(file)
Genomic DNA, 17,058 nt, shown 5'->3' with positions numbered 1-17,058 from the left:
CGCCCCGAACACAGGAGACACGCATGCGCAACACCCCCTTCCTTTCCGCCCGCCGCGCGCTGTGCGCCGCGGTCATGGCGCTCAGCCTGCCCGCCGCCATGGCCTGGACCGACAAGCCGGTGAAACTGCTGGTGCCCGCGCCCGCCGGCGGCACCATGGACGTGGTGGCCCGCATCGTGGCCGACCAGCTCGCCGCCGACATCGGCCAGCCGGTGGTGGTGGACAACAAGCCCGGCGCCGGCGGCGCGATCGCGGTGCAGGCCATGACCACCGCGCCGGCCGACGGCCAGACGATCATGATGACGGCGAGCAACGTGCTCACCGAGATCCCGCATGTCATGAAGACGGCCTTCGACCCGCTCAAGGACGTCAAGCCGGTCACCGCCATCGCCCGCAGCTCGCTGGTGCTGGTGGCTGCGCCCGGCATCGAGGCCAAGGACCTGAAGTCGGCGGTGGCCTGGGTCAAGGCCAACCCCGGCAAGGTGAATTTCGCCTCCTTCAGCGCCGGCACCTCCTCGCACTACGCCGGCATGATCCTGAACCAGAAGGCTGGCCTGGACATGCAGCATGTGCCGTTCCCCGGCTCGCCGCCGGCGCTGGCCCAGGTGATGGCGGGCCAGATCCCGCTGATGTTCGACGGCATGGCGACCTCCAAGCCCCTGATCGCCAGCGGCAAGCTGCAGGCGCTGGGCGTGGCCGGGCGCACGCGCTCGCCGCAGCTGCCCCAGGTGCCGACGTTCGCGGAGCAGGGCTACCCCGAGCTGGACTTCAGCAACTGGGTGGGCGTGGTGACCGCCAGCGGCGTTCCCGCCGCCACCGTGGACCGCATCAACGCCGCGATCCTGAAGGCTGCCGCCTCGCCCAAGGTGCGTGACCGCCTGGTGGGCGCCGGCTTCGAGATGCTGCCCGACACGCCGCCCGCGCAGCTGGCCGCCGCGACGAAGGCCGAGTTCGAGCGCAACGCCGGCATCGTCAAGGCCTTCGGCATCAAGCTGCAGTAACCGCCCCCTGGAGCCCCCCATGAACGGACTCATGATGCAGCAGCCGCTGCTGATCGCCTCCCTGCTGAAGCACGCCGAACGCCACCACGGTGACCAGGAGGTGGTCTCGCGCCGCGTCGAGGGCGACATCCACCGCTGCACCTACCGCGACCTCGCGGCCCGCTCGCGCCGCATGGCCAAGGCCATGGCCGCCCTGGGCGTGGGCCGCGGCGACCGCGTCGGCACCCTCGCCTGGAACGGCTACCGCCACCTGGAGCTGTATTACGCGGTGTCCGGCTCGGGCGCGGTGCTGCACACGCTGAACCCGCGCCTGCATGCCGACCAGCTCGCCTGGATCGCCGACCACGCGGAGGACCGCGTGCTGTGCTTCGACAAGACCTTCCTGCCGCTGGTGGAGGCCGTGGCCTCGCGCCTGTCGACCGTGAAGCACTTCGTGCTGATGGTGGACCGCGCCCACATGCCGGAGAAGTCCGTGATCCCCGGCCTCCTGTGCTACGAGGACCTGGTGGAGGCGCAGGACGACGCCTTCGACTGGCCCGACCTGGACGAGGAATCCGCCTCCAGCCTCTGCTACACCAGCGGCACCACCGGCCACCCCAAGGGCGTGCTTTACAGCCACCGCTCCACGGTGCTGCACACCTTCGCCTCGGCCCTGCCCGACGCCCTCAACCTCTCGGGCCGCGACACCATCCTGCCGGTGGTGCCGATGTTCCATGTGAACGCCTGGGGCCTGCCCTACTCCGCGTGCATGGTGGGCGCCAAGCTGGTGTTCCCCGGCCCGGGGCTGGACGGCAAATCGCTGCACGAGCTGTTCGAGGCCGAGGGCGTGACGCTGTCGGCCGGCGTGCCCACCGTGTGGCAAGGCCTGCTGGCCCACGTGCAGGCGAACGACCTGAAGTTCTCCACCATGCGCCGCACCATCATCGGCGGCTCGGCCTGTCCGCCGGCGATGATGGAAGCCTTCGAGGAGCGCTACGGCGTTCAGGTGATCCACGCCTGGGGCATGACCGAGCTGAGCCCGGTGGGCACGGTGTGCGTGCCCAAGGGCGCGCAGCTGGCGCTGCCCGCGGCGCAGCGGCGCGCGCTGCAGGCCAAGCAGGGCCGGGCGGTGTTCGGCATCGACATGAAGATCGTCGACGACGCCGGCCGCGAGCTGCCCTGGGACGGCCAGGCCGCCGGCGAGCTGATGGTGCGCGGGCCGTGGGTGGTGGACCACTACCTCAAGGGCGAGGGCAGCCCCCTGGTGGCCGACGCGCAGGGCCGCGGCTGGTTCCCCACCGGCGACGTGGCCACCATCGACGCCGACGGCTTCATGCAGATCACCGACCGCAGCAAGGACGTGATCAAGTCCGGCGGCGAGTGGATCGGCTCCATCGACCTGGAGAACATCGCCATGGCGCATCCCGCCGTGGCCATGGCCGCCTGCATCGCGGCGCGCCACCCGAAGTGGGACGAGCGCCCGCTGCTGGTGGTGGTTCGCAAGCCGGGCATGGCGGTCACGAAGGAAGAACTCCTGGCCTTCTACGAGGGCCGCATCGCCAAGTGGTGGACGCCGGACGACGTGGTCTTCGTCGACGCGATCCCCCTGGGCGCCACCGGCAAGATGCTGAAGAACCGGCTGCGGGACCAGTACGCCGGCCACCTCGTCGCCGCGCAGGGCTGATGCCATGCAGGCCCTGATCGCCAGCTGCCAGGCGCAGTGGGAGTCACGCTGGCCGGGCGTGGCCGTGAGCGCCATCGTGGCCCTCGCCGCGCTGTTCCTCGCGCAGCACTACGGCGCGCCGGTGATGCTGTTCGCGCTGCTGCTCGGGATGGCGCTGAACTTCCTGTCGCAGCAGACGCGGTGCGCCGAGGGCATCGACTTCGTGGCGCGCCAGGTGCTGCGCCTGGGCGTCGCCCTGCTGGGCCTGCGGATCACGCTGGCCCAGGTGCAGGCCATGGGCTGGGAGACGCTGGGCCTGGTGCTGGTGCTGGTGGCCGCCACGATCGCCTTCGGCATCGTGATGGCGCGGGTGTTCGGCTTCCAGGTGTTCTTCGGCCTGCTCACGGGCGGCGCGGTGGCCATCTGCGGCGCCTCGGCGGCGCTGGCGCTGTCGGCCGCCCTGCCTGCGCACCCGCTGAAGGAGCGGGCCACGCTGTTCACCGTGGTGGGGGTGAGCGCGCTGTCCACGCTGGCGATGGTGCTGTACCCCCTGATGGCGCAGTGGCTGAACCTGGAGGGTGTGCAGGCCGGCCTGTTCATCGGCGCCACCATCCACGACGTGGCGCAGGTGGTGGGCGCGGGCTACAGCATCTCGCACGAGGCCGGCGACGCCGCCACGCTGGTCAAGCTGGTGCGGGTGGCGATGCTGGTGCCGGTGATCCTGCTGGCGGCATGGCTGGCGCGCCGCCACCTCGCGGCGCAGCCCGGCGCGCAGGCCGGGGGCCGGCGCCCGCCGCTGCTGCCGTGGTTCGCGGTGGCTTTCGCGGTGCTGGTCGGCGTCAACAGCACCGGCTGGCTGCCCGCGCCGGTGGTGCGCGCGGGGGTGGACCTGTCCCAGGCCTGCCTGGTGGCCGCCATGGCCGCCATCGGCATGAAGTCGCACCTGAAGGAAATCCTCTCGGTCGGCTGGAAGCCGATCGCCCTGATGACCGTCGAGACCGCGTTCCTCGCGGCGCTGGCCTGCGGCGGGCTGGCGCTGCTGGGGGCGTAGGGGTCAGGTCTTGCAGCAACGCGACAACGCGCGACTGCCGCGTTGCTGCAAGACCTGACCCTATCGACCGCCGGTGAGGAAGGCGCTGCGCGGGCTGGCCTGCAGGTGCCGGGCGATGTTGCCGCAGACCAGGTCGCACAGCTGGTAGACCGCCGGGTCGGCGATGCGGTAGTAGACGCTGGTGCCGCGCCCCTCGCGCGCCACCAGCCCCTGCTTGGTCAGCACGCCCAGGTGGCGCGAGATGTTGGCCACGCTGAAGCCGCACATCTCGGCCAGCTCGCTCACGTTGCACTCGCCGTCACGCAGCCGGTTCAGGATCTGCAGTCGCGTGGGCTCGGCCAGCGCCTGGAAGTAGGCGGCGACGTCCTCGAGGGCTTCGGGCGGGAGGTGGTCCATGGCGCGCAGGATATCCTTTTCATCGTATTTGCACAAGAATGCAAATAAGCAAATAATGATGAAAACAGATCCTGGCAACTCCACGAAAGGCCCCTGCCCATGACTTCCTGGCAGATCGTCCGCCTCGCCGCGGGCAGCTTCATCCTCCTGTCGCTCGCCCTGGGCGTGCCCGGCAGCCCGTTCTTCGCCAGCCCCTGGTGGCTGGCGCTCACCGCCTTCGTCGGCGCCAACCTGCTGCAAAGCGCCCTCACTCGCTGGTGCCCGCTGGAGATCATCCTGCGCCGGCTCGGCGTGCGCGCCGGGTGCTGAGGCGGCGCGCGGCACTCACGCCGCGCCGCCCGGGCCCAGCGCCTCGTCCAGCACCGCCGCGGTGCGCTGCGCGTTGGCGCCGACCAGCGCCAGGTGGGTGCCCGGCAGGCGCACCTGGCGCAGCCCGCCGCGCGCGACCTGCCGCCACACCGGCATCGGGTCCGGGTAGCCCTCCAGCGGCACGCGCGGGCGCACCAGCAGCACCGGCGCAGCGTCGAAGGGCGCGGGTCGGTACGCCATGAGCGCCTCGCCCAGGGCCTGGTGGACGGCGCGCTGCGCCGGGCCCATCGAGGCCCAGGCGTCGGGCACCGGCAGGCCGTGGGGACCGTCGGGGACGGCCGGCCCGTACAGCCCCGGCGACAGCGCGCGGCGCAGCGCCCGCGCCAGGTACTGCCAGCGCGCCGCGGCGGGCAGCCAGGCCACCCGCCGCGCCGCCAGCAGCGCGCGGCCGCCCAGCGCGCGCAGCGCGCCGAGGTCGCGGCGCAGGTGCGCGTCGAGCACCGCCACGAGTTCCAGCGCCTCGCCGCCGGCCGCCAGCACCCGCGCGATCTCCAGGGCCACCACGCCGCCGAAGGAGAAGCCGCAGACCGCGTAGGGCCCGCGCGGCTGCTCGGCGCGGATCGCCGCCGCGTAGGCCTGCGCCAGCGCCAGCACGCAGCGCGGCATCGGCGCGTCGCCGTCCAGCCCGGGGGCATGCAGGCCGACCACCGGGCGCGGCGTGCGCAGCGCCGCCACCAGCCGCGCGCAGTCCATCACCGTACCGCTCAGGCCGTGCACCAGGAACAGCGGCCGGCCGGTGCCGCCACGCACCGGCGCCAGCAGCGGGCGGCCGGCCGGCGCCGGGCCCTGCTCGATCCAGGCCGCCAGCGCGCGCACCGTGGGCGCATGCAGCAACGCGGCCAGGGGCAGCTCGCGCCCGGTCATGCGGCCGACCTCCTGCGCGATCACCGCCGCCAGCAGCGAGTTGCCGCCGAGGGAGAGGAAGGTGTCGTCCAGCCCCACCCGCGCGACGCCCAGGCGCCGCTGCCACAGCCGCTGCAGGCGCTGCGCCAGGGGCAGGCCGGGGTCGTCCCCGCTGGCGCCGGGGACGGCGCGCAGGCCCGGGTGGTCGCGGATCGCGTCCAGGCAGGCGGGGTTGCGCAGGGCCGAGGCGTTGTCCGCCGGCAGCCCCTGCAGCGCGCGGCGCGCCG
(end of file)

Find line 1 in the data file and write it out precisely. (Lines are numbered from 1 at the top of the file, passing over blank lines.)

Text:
Genomic DNA, 17,058 nt, shown 5'->3' with positions numbered 1-17,058 from the left: